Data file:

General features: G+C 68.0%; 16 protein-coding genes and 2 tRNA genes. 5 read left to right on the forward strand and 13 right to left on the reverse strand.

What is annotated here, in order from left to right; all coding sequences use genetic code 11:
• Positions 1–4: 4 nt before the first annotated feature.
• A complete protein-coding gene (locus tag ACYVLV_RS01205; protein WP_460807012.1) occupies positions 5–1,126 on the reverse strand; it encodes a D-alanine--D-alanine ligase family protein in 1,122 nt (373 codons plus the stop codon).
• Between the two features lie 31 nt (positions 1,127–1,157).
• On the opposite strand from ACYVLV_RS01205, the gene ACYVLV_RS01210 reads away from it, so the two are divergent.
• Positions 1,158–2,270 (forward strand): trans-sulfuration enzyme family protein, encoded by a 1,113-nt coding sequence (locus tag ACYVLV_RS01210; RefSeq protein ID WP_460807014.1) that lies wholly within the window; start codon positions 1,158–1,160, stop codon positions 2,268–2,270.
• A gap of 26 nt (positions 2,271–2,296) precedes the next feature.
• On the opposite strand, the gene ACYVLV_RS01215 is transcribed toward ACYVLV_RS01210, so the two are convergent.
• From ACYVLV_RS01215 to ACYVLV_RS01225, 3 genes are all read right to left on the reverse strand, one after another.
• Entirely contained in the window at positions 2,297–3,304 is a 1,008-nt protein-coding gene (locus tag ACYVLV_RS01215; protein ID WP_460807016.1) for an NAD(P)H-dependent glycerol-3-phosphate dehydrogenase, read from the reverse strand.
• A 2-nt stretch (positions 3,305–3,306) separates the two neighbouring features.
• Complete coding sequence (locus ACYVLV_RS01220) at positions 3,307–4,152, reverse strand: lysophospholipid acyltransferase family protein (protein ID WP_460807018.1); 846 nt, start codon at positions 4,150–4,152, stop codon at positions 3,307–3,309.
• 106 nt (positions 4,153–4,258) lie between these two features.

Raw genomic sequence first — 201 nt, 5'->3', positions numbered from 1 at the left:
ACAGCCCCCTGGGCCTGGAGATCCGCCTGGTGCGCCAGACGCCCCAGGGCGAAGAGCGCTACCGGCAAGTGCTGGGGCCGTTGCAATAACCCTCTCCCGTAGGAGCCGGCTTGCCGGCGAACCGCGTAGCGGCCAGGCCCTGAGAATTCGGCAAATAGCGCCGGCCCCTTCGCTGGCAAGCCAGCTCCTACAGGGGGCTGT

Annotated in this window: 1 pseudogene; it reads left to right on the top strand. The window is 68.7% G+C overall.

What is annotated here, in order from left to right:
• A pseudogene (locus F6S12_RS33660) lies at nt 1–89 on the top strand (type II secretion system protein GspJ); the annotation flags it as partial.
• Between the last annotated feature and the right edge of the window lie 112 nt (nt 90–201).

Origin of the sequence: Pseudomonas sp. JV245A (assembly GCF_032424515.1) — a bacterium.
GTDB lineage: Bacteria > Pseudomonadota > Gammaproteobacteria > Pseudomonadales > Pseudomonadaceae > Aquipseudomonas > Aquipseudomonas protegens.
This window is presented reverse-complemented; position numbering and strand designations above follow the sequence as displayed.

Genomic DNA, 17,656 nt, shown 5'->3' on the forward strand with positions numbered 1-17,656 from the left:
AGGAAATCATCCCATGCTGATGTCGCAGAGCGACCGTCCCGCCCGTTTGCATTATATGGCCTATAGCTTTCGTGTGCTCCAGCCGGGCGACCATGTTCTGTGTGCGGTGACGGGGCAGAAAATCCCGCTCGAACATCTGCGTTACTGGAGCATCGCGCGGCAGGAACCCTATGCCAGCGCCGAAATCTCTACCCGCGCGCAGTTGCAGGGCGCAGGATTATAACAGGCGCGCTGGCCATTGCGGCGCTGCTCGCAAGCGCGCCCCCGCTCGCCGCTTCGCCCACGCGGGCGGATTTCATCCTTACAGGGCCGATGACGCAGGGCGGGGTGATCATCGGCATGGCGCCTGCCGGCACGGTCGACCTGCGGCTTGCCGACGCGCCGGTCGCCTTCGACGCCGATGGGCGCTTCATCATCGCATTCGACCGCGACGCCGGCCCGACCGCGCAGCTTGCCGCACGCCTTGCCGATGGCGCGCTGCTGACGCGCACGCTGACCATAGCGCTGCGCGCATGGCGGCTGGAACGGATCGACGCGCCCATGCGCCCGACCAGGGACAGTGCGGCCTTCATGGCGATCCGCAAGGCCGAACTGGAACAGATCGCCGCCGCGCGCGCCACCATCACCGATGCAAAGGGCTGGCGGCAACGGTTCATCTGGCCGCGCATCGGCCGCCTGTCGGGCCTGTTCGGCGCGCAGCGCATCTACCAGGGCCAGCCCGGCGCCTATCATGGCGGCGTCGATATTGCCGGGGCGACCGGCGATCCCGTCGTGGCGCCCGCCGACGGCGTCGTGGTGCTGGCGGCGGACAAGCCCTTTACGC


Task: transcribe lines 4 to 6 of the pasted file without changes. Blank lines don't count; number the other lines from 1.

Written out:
• A complete protein-coding gene (locus tag ACYVLV_RS01205; protein WP_460807012.1) occupies positions 5–1,126 on the reverse strand; it encodes a D-alanine--D-alanine ligase family protein in 1,122 nt (373 codons plus the stop codon).
• Between the two features lie 31 nt (positions 1,127–1,157).
• On the opposite strand from ACYVLV_RS01205, the gene ACYVLV_RS01210 reads away from it, so the two are divergent.